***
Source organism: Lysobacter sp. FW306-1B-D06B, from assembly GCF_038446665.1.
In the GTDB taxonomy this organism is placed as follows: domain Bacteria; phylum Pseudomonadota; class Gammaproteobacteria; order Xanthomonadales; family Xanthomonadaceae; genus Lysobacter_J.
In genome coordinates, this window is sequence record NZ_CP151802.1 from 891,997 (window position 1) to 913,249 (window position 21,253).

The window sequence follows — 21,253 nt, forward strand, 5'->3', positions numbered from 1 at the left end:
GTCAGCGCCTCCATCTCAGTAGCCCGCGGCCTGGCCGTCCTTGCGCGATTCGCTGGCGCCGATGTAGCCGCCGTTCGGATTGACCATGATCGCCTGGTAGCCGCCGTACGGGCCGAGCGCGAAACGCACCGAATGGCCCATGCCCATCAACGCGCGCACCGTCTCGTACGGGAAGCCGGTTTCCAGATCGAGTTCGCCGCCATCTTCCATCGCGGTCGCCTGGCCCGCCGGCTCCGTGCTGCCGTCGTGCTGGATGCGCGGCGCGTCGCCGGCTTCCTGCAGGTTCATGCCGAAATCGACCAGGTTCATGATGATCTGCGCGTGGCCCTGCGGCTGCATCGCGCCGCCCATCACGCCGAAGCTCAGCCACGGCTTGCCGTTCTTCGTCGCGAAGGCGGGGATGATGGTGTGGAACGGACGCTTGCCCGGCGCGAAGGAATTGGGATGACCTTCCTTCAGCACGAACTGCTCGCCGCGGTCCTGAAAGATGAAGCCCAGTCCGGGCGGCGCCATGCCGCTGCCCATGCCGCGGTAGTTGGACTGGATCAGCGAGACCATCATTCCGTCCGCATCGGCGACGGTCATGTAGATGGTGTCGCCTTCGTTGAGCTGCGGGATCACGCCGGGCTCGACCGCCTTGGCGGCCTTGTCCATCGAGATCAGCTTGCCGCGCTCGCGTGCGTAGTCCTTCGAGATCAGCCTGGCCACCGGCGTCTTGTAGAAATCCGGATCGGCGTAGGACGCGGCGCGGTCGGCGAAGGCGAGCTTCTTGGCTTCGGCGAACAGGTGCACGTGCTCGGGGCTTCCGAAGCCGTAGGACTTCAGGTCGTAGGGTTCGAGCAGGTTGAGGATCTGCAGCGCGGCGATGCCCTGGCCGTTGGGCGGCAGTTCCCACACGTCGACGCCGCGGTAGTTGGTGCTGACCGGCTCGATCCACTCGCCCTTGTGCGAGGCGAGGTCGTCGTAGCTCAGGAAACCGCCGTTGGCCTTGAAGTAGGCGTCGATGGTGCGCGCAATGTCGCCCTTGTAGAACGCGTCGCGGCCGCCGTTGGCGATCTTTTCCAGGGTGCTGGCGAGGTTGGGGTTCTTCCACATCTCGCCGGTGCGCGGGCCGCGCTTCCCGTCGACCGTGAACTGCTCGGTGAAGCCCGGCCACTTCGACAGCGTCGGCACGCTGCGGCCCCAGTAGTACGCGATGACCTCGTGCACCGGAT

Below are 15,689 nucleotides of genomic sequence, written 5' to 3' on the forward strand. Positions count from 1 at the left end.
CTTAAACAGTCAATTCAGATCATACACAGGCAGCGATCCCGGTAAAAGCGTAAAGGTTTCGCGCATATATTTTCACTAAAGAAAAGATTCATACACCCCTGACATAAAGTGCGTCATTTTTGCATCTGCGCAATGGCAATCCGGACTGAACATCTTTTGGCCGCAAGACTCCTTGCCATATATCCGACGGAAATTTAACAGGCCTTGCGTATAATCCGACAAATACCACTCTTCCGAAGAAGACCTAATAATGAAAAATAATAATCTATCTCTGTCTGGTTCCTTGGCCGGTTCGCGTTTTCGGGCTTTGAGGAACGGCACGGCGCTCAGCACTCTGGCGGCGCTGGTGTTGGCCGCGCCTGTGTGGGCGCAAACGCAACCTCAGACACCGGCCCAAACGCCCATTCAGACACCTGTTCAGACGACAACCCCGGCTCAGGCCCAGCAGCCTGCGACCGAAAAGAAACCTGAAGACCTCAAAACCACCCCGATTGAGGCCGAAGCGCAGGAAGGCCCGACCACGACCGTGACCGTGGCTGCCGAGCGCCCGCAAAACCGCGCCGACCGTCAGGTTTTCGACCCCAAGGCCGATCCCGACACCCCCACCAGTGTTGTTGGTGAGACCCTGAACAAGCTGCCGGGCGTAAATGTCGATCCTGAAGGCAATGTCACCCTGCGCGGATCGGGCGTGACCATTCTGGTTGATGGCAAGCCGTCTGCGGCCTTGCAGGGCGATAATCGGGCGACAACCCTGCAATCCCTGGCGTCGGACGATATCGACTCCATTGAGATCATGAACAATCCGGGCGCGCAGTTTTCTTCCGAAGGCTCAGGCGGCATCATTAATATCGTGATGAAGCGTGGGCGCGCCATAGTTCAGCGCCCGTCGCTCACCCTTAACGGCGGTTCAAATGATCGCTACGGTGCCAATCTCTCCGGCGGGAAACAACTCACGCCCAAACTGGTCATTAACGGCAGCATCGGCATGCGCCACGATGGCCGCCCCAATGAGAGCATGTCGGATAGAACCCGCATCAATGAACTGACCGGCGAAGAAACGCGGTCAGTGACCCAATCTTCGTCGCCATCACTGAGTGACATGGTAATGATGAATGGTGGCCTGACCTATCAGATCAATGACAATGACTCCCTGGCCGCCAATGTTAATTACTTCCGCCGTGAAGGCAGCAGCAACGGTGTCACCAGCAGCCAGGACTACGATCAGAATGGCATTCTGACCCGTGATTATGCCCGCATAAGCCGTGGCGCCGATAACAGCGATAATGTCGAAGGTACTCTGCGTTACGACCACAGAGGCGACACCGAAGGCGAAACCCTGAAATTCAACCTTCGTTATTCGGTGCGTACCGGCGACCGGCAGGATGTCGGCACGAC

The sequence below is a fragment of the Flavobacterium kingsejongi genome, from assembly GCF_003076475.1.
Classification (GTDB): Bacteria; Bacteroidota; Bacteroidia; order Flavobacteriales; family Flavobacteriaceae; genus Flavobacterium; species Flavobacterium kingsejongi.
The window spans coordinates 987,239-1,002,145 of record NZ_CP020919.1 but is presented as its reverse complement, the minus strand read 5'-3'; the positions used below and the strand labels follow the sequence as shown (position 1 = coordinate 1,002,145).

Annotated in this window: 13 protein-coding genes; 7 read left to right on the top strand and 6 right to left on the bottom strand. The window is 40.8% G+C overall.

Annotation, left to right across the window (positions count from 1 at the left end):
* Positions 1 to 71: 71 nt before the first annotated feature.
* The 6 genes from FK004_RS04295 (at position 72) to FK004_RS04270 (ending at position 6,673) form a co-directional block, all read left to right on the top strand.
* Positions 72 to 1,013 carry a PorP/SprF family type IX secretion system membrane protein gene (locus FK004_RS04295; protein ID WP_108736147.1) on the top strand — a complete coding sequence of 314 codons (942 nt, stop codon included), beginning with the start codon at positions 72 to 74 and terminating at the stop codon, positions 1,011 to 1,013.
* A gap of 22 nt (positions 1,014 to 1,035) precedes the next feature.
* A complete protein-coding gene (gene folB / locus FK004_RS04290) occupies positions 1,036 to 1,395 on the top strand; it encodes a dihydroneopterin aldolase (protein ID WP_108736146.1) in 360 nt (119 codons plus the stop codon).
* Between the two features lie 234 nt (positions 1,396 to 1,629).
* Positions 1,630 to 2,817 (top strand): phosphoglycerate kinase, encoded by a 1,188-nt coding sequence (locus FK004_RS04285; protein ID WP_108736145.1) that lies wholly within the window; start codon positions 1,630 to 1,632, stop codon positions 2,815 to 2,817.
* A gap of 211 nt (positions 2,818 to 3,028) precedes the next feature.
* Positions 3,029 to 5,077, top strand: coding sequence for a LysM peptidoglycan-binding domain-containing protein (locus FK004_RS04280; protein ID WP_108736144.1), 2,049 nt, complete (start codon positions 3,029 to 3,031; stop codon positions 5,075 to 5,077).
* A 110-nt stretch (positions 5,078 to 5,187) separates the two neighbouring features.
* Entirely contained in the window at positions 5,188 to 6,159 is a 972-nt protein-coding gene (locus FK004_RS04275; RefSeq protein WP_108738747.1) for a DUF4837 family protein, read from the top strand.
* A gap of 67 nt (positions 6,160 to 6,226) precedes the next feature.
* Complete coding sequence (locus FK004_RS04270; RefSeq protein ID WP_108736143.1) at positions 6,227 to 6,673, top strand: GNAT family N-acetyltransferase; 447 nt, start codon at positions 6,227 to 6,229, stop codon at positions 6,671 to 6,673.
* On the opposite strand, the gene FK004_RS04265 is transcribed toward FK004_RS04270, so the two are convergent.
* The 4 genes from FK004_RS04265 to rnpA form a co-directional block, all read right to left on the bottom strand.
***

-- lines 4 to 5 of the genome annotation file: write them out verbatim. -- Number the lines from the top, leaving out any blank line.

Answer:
The window sequence follows — 21,253 nt, forward strand, 5'->3', positions numbered from 1 at the left end:
GTCAGCGCCTCCATCTCAGTAGCCCGCGGCCTGGCCGTCCTTGCGCGATTCGCTGGCGCCGATGTAGCCGCCGTTCGGATTGACCATGATCGCCTGGTAGCCGCCGTACGGGCCGAGCGCGAAACGCACCGAATGGCCCATGCCCATCAACGCGCGCACCGTCTCGTACGGGAAGCCGGTTTCCAGATCGAGTTCGCCGCCATCTTCCATCGCGGTCGCCTGGCCCGCCGGCTCCGTGCTGCCGTCGTGCTGGATGCGCGGCGCGTCGCCGGCTTCCTGCAGGTTCATGCCGAAATCGACCAGGTTCATGATGATCTGCGCGTGGCCCTGCGGCTGCATCGCGCCGCCCATCACGCCGAAGCTCAGCCACGGCTTGCCGTTCTTCGTCGCGAAGGCGGGGATGATGGTGTGGAACGGACGCTTGCCCGGCGCGAAGGAATTGGGATGACCTTCCTTCAGCACGAACTGCTCGCCGCGGTCCTGAAAGATGAAGCCCAGTCCGGGCGGCGCCATGCCGCTGCCCATGCCGCGGTAGTTGGACTGGATCAGCGAGACCATCATTCCGTCCGCATCGGCGACGGTCATGTAGATGGTGTCGCCTTCGTTGAGCTGCGGGATCACGCCGGGCTCGACCGCCTTGGCGGCCTTGTCCATCGAGATCAGCTTGCCGCGCTCGCGTGCGTAGTCCTTCGAGATCAGCCTGGCCACCGGCGTCTTGTAGAAATCCGGATCGGCGTAGGACGCGGCGCGGTCGGCGAAGGCGAGCTTCTTGGCTTCGGCGAACAGGTGCACGTGCTCGGGGCTTCCGAAGCCGTAGGACTTCAGGTCGTAGGGTTCGAGCAGGTTGAGGATCTGCAGCGCGGCGATGCCCTGGCCGTTGGGCGGCAGTTCCCACACGTCGACGCCGCGGTAGTTGGTGCTGACCGGCTCGATCCACTCGCCCTTGTGCGAGGCGAGGTCGTCGTAGCTCAGGAAACCGCCGTTGGCCTTGAAGTAGGCGTCGATGGTGCGCGCAATGTCGCCCTTGTAGAACGCGTCGCGGCCGCCGTTGGCGATCTTTTCCAGGGTGCTGGCGAGGTTGGGGTTCTTCCACATCTCGCCGGTGCGCGGGCCGCGCTTCCCGTCGACCGTGAACTGCTCGGTGAAGCCCGGCCACTTCGACAGCGTCGGCACGCTGCGGCCCCAGTAGTACGCGATGACCTCGTGCACCGGAT